Abstract: Automatic white balance and automatic exposure are common features of consumer digital cameras, which are intended respectively to provide color balanced and well exposed images, while facilitating the user experience. However, the malfunction of these features can result in unpleasant tonal instabilities that are especially perceived in videos. A notable problem with automatic white balance algorithms is their dependency on illuminant estimation, which is considered an ill-posed problem, needed to be approached by strong assumptions about the scene content. Assumptions such as grey world and max rgb are easily violated in practice and in a context of temporal scene changes, it is likely to result in chromatic instability. Automatic exposure, on the other hand, is a crucial feature of the camera coping with inherent limitations of dynamic range. However, fast exposure changes in a video footage can be unpleasant to the viewer, so a temporal smoothing of fast varying exposures can potentially enhance the perceived quality of the video. Stabilizing the exposure could also be useful for computer vision applications that rely on brightness constancy assumption (tracking, optical flow).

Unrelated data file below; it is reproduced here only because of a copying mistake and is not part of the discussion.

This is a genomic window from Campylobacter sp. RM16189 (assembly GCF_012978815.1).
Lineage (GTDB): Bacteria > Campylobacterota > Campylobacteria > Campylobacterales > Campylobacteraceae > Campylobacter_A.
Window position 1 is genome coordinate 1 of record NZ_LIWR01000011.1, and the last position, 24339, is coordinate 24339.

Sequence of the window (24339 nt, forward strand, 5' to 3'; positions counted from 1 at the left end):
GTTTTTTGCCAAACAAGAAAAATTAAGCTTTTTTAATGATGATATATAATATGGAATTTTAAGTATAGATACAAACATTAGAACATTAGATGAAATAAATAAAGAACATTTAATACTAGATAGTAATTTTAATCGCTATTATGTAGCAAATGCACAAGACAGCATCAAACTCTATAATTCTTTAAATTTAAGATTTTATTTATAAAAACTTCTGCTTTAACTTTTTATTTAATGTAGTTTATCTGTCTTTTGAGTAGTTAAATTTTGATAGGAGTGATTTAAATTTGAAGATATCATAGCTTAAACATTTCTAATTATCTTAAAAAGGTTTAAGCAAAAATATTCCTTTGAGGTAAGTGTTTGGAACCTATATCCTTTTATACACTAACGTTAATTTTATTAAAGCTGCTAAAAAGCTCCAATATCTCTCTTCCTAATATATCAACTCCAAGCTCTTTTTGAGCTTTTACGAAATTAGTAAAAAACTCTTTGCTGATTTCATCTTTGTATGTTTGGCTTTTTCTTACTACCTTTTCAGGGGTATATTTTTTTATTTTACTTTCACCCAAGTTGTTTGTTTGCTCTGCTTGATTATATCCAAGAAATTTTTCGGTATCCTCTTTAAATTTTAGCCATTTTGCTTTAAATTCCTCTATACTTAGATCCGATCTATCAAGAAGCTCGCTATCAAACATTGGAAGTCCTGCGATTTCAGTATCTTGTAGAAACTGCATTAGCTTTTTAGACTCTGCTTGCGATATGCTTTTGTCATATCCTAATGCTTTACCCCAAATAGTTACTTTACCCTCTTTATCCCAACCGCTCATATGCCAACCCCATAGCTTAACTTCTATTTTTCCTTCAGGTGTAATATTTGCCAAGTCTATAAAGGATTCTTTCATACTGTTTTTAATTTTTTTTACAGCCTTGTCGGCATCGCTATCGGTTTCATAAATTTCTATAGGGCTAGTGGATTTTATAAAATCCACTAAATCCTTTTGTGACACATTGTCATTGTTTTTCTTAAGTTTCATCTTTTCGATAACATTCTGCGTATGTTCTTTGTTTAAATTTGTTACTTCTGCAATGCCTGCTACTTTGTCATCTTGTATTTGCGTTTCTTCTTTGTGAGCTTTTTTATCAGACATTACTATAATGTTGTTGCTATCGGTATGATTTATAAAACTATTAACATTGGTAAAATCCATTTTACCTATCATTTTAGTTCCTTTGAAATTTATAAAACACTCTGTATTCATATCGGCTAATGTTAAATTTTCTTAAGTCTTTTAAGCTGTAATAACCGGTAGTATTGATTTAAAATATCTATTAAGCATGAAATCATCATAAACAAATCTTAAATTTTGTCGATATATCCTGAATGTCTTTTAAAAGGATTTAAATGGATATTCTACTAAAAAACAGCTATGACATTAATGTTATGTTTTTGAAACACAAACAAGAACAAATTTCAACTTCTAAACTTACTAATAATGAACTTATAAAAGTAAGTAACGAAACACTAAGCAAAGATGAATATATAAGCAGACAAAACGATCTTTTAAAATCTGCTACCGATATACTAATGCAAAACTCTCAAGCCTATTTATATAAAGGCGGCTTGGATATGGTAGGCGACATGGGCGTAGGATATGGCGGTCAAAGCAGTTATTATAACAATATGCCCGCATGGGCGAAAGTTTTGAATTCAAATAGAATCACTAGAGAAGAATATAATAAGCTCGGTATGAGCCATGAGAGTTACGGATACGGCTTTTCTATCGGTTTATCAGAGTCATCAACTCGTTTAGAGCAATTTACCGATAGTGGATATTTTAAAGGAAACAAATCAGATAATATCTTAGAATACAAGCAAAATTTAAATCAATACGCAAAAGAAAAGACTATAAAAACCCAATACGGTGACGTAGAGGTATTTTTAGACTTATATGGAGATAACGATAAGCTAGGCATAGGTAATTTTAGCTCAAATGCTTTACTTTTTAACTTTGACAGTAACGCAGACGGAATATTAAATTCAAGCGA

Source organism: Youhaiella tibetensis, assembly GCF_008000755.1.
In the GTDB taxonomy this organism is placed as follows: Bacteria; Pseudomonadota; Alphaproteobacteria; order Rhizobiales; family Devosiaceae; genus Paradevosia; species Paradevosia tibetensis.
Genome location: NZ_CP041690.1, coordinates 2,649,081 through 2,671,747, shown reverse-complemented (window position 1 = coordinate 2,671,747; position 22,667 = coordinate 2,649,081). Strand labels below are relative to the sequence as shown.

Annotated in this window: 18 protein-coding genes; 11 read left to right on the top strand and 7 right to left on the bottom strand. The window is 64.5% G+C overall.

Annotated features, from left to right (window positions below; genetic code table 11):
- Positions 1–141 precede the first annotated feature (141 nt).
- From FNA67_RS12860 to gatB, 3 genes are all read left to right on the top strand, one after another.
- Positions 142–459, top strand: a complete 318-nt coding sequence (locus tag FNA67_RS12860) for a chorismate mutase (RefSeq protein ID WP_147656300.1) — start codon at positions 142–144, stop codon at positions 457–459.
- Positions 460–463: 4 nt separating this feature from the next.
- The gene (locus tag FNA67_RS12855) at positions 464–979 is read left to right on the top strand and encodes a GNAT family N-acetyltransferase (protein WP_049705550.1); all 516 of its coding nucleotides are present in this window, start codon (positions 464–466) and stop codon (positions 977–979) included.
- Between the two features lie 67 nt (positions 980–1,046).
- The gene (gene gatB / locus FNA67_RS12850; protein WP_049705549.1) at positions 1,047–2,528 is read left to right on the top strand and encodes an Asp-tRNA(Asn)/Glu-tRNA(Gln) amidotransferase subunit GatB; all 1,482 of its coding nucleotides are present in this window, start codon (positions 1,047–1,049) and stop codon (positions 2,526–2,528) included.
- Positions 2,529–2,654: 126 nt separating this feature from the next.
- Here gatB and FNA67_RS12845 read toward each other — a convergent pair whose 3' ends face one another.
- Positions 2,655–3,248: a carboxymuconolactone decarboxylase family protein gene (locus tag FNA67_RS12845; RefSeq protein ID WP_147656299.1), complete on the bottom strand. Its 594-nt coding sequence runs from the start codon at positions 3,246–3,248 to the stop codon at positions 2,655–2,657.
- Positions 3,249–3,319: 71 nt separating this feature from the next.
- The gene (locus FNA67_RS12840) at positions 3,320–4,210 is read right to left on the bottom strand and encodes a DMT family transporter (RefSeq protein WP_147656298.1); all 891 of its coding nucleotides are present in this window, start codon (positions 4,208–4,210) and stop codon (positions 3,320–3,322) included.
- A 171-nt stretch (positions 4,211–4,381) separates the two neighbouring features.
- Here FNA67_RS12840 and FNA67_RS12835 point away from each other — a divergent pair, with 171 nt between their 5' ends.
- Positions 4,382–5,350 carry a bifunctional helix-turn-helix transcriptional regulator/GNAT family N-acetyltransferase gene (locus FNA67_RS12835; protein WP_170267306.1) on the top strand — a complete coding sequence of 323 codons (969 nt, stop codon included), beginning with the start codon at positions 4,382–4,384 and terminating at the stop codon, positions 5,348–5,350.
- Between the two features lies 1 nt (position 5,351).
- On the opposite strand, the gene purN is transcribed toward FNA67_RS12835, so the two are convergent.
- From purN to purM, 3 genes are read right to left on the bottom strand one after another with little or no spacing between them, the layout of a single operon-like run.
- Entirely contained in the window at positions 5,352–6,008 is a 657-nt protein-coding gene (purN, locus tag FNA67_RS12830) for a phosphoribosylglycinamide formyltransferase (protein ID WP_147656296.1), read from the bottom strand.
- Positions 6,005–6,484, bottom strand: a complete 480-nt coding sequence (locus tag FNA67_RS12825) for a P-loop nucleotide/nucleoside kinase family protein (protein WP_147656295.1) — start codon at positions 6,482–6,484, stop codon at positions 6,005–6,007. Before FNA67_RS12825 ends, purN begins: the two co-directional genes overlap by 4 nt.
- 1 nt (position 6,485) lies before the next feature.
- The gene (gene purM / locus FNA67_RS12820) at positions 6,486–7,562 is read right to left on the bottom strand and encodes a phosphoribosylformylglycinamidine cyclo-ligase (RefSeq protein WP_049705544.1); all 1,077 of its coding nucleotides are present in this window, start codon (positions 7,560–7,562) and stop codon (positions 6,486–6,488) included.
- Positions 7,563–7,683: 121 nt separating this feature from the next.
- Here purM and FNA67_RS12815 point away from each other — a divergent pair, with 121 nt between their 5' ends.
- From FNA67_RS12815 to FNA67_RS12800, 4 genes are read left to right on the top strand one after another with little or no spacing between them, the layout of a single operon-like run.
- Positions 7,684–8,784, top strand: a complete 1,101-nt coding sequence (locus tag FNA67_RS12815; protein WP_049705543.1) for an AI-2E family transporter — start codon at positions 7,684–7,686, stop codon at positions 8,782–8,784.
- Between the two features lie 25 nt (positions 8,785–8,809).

In this work, we present a fast and parametric method to achieve tonal stabilization in videos containing color fluctuations. Our main contribution is to compensate tonal instabilities with a color transformation guided by dominant motion estimated between temporally distant frames. Furthermore, we propose a temporal weigthing scheme, where the intensity of tonal stabilization is directly guided by the motion speed. The method is suitable for real time applications and experiments show that it compares favorably with the state-of-the-art in terms of accuracy and complexity.